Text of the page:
June 23, 2017
Gender equality pledges made domestically or in the framework of regional or multilateral covenants can only be implemented if they are embedded in all policies, including tarde policy. Taking actions to achieve gender equality and empower women in isolation from a braod spectrum of social and economic policies deprives them of the most effective channels to become operational.
Establishing clear links between trade policy and overaching goals, including gender equality and women's economic empowerment, would further contribute to making trade a tool for sustainable development. It is important to recall the importance of trade for domestic producers in reaching much larger markets, for increasing the efficiency of doomestic production and allowing it to attain economies of scale, for being a complement and a condition of the development of countries' productive capacities, as well as one of the channels of technology transfer.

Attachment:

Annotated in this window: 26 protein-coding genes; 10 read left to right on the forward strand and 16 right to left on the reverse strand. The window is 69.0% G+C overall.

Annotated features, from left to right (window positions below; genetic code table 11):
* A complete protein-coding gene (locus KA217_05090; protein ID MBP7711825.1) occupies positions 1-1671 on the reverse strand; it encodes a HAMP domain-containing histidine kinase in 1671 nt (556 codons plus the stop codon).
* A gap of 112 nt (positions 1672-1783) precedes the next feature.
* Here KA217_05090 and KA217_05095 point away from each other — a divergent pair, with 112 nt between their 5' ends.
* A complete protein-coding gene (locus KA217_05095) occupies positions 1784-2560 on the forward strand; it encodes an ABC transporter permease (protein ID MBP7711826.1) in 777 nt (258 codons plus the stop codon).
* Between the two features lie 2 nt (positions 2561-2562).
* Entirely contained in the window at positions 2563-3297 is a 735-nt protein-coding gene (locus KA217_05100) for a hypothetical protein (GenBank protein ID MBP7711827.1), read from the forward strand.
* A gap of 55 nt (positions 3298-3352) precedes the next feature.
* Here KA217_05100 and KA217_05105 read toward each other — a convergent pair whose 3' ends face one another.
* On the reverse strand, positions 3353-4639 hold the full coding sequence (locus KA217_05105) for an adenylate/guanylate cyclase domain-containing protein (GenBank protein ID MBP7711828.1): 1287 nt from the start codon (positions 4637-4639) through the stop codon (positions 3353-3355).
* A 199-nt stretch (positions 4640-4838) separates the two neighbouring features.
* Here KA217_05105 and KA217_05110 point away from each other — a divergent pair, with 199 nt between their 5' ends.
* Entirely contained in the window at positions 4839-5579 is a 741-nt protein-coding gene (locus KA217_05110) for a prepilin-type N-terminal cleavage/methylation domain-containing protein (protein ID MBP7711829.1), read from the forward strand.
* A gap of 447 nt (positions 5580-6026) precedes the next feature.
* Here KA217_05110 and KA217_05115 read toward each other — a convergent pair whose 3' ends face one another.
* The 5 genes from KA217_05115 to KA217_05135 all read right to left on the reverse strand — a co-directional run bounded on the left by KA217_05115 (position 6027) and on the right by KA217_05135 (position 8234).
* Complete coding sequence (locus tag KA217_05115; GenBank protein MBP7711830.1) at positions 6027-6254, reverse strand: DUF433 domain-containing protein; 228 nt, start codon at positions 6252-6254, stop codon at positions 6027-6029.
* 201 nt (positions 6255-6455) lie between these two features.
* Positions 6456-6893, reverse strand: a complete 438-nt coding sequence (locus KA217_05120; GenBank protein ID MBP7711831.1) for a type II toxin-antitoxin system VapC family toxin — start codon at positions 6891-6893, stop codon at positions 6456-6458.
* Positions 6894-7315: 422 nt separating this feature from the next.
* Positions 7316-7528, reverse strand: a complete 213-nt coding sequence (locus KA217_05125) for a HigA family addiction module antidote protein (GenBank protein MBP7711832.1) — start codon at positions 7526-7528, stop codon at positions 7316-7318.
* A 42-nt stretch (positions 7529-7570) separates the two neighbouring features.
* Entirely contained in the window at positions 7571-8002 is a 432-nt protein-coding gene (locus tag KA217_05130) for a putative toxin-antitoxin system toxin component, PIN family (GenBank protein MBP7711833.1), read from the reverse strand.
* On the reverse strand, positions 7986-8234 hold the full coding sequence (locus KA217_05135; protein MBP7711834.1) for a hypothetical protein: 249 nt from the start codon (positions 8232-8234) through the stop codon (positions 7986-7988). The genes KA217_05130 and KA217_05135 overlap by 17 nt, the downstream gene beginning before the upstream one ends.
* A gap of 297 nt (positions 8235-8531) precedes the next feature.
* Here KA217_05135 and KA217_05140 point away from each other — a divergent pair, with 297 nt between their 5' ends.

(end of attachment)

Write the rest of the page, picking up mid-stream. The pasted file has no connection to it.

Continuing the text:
Undoubtedly, many countries have used and continue using trade as a means of development. However, the benefits of trade have to be assessed against its asymmetries and possible negative consequences. A way of doing so is to complement the assessment of the risks and benefits of trade for a country as a whole with an analysis of its potential impacts on different segments of the population, in particular those who risk being "left behind", including women and girls. Such an assessment may lead to the re-thinking of planned trade reforms or may point to the need for accompanying measures. The best approach is to conduct such an assessment prior to introducing new trade measures, be they based on unilateral commitments or negotiations.
Source- United Nations Conference on Trade and Development (UNCTAD)